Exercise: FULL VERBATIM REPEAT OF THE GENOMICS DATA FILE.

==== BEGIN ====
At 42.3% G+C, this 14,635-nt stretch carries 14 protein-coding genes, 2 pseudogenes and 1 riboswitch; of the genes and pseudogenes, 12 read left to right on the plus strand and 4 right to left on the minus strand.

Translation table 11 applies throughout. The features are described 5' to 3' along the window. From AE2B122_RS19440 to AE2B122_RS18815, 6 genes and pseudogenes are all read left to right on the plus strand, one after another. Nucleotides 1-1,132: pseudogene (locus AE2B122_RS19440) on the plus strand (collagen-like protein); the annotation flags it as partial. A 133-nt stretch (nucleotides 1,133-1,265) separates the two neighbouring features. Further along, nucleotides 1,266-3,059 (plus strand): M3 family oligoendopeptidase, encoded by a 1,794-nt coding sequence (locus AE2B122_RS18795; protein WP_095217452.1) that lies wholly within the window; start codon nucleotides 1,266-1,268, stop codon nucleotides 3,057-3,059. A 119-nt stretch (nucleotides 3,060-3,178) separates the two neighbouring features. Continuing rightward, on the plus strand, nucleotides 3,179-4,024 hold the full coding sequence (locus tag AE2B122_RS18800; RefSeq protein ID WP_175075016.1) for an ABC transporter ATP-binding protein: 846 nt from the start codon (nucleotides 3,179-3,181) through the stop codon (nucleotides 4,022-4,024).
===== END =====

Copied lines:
At 42.3% G+C, this 14,635-nt stretch carries 14 protein-coding genes, 2 pseudogenes and 1 riboswitch; of the genes and pseudogenes, 12 read left to right on the plus strand and 4 right to left on the minus strand.

Translation table 11 applies throughout. The features are described 5' to 3' along the window. From AE2B122_RS19440 to AE2B122_RS18815, 6 genes and pseudogenes are all read left to right on the plus strand, one after another. Nucleotides 1-1,132: pseudogene (locus AE2B122_RS19440) on the plus strand (collagen-like protein); the annotation flags it as partial. A 133-nt stretch (nucleotides 1,133-1,265) separates the two neighbouring features. Further along, nucleotides 1,266-3,059 (plus strand): M3 family oligoendopeptidase, encoded by a 1,794-nt coding sequence (locus AE2B122_RS18795; protein WP_095217452.1) that lies wholly within the window; start codon nucleotides 1,266-1,268, stop codon nucleotides 3,057-3,059. A 119-nt stretch (nucleotides 3,060-3,178) separates the two neighbouring features. Continuing rightward, on the plus strand, nucleotides 3,179-4,024 hold the full coding sequence (locus tag AE2B122_RS18800; RefSeq protein ID WP_175075016.1) for an ABC transporter ATP-binding protein: 846 nt from the start codon (nucleotides 3,179-3,181) through the stop codon (nucleotides 4,022-4,024).